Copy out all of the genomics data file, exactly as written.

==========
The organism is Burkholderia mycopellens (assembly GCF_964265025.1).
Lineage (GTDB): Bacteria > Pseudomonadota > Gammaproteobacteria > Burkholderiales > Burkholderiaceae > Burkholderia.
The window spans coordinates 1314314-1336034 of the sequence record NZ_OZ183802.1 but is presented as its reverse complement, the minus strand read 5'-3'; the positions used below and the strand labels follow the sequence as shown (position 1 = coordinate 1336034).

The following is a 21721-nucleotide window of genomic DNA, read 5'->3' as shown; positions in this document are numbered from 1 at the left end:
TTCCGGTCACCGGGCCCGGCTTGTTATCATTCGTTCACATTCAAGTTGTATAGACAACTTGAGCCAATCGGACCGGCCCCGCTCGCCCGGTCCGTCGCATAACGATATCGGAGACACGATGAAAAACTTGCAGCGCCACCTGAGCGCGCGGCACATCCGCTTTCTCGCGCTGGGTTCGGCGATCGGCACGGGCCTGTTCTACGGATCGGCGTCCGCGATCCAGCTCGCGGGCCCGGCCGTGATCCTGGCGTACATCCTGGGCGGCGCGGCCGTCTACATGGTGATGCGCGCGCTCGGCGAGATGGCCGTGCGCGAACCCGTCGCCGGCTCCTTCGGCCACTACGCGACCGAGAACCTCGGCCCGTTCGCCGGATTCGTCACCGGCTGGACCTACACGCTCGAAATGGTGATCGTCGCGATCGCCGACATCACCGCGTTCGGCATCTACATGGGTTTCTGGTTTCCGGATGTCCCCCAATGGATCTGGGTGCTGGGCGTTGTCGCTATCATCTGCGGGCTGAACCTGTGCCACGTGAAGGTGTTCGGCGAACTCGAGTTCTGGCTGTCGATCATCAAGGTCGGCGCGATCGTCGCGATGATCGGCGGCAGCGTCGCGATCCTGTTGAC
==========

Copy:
The organism is Burkholderia mycopellens (assembly GCF_964265025.1).
Lineage (GTDB): Bacteria > Pseudomonadota > Gammaproteobacteria > Burkholderiales > Burkholderiaceae > Burkholderia.
The window spans coordinates 1314314-1336034 of the sequence record NZ_OZ183802.1 but is presented as its reverse complement, the minus strand read 5'-3'; the positions used below and the strand labels follow the sequence as shown (position 1 = coordinate 1336034).

The following is a 21721-nucleotide window of genomic DNA, read 5'->3' as shown; positions in this document are numbered from 1 at the left end:
TTCCGGTCACCGGGCCCGGCTTGTTATCATTCGTTCACATTCAAGTTGTATAGACAACTTGAGCCAATCGGACCGGCCCCGCTCGCCCGGTCCGTCGCATAACGATATCGGAGACACGATGAAAAACTTGCAGCGCCACCTGAGCGCGCGGCACATCCGCTTTCTCGCGCTGGGTTCGGCGATCGGCACGGGCCTGTTCTACGGATCGGCGTCCGCGATCCAGCTCGCGGGCCCGGCCGTGATCCTGGCGTACATCCTGGGCGGCGCGGCCGTCTACATGGTGATGCGCGCGCTCGGCGAGATGGCCGTGCGCGAACCCGTCGCCGGCTCCTTCGGCCACTACGCGACCGAGAACCTCGGCCCGTTCGCCGGATTCGTCACCGGCTGGACCTACACGCTCGAAATGGTGATCGTCGCGATCGCCGACATCACCGCGTTCGGCATCTACATGGGTTTCTGGTTTCCGGATGTCCCCCAATGGATCTGGGTGCTGGGCGTTGTCGCTATCATCTGCGGGCTGAACCTGTGCCACGTGAAGGTGTTCGGCGAACTCGAGTTCTGGCTGTCGATCATCAAGGTCGGCGCGATCGTCGCGATGATCGGCGGCAGCGTCGCGATCCTGTTGAC